Understanding the Unimaginable

Incest is generally defined as any sexual contact or interaction between family members who are not married. The exact legal definition of incest, however, varies from state to state. The broader definition includes family figures, such as step-parents, regardless of the biological relationship. "Sexual contact" includes, but is not limited to, intercourse. There are two types of incest.

Open Incest

"Open" incest is family sexual abuse with blatant sexual contact. This includes any sex act or forced touching of the victim by the perpetrator, as well as any touching of private body parts, sexual kissing and hugging.

Hidden Incest

"Hidden" incest is any inappropriate sexual behavior which could be seen as "accidental," making it easier for the perpetrator to rationalize or cover up his or her behavior. It is also more ambiguous and difficult for the victim to recognize but it is as intrusive as open incest. This includes sexual staring at private body parts, disrespect for privacy needs, inappropriate comments, pornographic photography and more.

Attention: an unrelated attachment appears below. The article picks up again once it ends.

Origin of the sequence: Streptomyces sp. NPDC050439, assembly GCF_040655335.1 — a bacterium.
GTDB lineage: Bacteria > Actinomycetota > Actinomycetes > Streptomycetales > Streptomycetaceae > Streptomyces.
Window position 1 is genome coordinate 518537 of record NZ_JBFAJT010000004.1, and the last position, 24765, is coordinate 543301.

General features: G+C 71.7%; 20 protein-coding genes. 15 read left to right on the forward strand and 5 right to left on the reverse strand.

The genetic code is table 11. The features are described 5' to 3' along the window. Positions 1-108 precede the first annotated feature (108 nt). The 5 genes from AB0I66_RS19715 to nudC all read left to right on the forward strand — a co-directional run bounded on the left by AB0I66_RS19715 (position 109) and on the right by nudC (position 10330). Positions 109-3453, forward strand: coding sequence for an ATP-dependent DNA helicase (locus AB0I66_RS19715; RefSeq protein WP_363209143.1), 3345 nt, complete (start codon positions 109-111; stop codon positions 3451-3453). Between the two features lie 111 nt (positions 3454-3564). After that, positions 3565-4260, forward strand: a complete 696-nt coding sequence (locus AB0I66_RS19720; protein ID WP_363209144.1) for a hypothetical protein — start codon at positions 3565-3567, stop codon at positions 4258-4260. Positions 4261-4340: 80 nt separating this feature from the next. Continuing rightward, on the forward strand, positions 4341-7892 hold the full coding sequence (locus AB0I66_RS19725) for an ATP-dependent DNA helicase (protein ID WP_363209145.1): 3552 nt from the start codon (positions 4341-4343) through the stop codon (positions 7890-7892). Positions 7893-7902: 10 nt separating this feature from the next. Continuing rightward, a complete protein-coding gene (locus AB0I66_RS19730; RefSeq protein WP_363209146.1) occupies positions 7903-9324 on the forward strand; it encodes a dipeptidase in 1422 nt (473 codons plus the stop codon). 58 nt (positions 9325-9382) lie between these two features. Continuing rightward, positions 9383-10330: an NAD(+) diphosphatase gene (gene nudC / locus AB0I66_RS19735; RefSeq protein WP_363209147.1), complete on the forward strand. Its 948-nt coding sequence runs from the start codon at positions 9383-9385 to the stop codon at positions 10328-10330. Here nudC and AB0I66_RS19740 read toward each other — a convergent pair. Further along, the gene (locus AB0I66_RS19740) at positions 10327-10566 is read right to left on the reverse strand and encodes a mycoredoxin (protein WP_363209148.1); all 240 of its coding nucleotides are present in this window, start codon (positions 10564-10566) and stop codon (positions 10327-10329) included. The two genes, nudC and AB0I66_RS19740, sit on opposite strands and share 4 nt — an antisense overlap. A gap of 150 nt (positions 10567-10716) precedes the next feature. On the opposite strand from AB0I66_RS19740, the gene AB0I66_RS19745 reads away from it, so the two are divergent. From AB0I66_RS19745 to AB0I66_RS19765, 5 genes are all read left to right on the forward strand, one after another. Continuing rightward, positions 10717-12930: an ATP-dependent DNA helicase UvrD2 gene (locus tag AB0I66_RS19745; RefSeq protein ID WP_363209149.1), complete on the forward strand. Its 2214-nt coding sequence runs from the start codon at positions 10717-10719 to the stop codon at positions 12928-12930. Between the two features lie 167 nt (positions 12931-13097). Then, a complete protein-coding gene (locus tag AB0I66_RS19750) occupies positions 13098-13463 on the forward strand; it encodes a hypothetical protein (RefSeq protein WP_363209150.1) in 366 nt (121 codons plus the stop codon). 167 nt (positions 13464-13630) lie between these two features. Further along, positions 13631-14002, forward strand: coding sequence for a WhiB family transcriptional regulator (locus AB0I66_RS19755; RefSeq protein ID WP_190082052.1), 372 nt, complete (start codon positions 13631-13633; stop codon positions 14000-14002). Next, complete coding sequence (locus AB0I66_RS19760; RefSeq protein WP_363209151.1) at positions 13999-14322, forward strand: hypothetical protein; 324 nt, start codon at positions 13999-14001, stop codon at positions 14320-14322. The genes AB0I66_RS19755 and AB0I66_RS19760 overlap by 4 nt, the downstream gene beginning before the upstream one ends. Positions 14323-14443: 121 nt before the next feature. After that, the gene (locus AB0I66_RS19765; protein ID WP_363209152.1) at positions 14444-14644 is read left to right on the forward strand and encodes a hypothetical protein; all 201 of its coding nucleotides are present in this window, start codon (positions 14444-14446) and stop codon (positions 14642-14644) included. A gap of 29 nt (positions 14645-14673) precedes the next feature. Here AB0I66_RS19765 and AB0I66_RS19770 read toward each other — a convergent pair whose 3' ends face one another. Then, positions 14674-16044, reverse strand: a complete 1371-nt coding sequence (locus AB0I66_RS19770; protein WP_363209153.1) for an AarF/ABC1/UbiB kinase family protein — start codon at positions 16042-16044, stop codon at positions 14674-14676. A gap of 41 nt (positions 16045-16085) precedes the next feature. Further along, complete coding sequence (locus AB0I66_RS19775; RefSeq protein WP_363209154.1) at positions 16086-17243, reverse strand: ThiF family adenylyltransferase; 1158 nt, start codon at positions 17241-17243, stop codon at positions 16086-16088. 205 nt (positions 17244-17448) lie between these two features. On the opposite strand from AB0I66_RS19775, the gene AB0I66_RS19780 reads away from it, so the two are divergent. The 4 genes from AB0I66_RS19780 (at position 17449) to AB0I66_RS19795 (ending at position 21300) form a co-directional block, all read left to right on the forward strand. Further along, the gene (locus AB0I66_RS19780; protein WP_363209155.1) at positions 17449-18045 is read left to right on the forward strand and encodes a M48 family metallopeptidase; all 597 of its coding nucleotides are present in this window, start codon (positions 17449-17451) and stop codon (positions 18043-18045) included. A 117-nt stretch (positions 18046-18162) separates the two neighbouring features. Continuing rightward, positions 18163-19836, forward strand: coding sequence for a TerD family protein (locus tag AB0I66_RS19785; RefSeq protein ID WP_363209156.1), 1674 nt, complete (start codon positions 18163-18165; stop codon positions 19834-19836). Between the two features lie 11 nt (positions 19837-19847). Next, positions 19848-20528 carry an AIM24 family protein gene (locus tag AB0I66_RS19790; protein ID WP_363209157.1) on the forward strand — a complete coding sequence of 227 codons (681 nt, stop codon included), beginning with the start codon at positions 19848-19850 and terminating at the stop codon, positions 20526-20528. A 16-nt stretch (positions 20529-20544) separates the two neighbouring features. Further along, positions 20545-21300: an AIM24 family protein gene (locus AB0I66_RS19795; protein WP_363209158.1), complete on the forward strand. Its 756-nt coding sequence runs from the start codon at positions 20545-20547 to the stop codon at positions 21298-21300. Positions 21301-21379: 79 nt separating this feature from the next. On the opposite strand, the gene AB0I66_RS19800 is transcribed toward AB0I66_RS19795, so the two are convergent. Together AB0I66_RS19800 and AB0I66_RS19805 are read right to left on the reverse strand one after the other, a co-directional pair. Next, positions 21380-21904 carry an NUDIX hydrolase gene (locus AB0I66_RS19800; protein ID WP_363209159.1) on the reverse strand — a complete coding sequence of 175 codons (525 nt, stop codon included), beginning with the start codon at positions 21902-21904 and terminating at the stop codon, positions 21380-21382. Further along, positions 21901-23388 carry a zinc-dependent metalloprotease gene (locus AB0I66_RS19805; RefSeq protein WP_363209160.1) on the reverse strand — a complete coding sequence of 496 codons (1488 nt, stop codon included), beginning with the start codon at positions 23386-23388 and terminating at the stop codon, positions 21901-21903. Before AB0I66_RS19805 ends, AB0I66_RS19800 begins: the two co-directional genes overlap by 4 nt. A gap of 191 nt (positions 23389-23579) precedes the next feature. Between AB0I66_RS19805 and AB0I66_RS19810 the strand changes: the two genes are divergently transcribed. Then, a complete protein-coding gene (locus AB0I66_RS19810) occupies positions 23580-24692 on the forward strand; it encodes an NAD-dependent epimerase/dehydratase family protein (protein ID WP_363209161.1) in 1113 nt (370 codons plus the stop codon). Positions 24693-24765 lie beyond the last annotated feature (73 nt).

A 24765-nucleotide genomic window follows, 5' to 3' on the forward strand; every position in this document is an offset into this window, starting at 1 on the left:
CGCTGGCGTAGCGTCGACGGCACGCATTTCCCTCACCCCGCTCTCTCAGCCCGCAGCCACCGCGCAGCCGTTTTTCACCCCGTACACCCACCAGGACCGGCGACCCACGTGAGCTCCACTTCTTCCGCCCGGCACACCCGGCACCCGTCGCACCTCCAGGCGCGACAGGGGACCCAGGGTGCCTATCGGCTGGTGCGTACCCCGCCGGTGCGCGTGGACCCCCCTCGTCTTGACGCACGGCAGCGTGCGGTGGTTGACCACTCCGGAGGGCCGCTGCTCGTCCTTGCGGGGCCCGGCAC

Incestuous Families

Incestuous families tend to be isolated from the world around them. There might be strict curtailment of outside activities or in choice of friends. In fact, "outsiders" are often spoken of disparagingly and family members learn not to develop trusting relationships with them. Within the family, however, there are no strict boundaries of privacy and personal feelings. The family allows for little or no individuality, and little value is placed on individual needs or feelings. An incest victim growing up in this atmosphere is not able to acquire the self-esteem necessary to set limits on others' behavior.

Victims of Incest

Because incest is a violation of trust and security children need, victims of both types of incest share a feeling of lack of safety and security, the need for constantly being on guard, and feelings of confusion and fear.

It is important for incest victims to realize that they are not to blame. Children do not have adult responsibility. They have no control over adults in the family.

It is equally important for incest victims of any age to receive competent professional help. Incest victims need to recover self-esteem and the ability to trust that was taken from them. Without help, the problems will compound themselves in adult relationships.

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